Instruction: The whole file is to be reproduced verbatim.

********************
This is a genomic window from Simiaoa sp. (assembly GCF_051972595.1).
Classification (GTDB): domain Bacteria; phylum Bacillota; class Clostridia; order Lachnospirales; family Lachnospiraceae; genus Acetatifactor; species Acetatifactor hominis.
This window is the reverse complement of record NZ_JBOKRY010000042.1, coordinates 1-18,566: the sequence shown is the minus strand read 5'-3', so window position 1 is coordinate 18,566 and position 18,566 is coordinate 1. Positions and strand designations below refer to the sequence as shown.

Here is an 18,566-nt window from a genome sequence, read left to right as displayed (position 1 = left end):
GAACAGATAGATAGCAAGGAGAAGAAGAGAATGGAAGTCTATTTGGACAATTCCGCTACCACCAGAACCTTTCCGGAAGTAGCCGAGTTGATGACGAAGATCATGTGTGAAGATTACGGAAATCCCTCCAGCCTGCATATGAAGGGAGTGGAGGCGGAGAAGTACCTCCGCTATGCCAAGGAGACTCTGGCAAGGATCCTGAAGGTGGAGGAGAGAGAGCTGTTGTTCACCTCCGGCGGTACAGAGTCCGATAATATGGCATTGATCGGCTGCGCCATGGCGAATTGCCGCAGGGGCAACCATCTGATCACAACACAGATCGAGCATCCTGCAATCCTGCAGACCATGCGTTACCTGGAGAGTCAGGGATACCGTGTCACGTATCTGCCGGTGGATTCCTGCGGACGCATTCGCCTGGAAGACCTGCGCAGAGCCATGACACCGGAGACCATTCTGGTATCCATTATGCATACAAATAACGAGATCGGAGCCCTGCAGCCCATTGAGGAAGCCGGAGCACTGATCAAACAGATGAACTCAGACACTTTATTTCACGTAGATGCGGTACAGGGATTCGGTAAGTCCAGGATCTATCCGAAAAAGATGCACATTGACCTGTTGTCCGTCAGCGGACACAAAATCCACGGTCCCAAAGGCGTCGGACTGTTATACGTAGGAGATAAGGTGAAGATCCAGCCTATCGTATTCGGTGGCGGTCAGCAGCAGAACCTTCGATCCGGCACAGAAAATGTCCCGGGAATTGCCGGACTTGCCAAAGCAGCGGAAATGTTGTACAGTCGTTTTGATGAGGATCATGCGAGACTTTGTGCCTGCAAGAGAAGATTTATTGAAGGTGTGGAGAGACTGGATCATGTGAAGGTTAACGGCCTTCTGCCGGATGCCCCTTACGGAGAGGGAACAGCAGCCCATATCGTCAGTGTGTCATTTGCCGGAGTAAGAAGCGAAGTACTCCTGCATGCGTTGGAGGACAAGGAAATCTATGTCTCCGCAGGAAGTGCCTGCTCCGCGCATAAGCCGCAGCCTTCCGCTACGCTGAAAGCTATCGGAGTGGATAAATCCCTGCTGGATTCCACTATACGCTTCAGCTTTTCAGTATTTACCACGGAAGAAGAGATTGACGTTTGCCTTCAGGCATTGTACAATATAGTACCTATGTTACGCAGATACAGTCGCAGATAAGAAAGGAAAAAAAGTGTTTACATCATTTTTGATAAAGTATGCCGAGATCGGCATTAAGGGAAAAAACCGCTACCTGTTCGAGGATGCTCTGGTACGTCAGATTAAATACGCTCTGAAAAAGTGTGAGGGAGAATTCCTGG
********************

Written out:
This is a genomic window from Simiaoa sp. (assembly GCF_051972595.1).
Classification (GTDB): domain Bacteria; phylum Bacillota; class Clostridia; order Lachnospirales; family Lachnospiraceae; genus Acetatifactor; species Acetatifactor hominis.
This window is the reverse complement of record NZ_JBOKRY010000042.1, coordinates 1-18,566: the sequence shown is the minus strand read 5'-3', so window position 1 is coordinate 18,566 and position 18,566 is coordinate 1. Positions and strand designations below refer to the sequence as shown.

Here is an 18,566-nt window from a genome sequence, read left to right as displayed (position 1 = left end):
GAACAGATAGATAGCAAGGAGAAGAAGAGAATGGAAGTCTATTTGGACAATTCCGCTACCACCAGAACCTTTCCGGAAGTAGCCGAGTTGATGACGAAGATCATGTGTGAAGATTACGGAAATCCCTCCAGCCTGCATATGAAGGGAGTGGAGGCGGAGAAGTACCTCCGCTATGCCAAGGAGACTCTGGCAAGGATCCTGAAGGTGGAGGAGAGAGAGCTGTTGTTCACCTCCGGCGGTACAGAGTCCGATAATATGGCATTGATCGGCTGCGCCATGGCGAATTGCCGCAGGGGCAACCATCTGATCACAACACAGATCGAGCATCCTGCAATCCTGCAGACCATGCGTTACCTGGAGAGTCAGGGATACCGTGTCACGTATCTGCCGGTGGATTCCTGCGGACGCATTCGCCTGGAAGACCTGCGCAGAGCCATGACACCGGAGACCATTCTGGTATCCATTATGCATACAAATAACGAGATCGGAGCCCTGCAGCCCATTGAGGAAGCCGGAGCACTGATCAAACAGATGAACTCAGACACTTTATTTCACGTAGATGCGGTACAGGGATTCGGTAAGTCCAGGATCTATCCGAAAAAGATGCACATTGACCTGTTGTCCGTCAGCGGACACAAAATCCACGGTCCCAAAGGCGTCGGACTGTTATACGTAGGAGATAAGGTGAAGATCCAGCCTATCGTATTCGGTGGCGGTCAGCAGCAGAACCTTCGATCCGGCACAGAAAATGTCCCGGGAATTGCCGGACTTGCCAAAGCAGCGGAAATGTTGTACAGTCGTTTTGATGAGGATCATGCGAGACTTTGTGCCTGCAAGAGAAGATTTATTGAAGGTGTGGAGAGACTGGATCATGTGAAGGTTAACGGCCTTCTGCCGGATGCCCCTTACGGAGAGGGAACAGCAGCCCATATCGTCAGTGTGTCATTTGCCGGAGTAAGAAGCGAAGTACTCCTGCATGCGTTGGAGGACAAGGAAATCTATGTCTCCGCAGGAAGTGCCTGCTCCGCGCATAAGCCGCAGCCTTCCGCTACGCTGAAAGCTATCGGAGTGGATAAATCCCTGCTGGATTCCACTATACGCTTCAGCTTTTCAGTATTTACCACGGAAGAAGAGATTGACGTTTGCCTTCAGGCATTGTACAATATAGTACCTATGTTACGCAGATACAGTCGCAGATAAGAAAGGAAAAAAAGTGTTTACATCATTTTTGATAAAGTATGCCGAGATCGGCATTAAGGGAAAAAACCGCTACCTGTTCGAGGATGCTCTGGTACGTCAGATTAAATACGCTCTGAAAAAGTGTGAGGGAGAATTCCTGG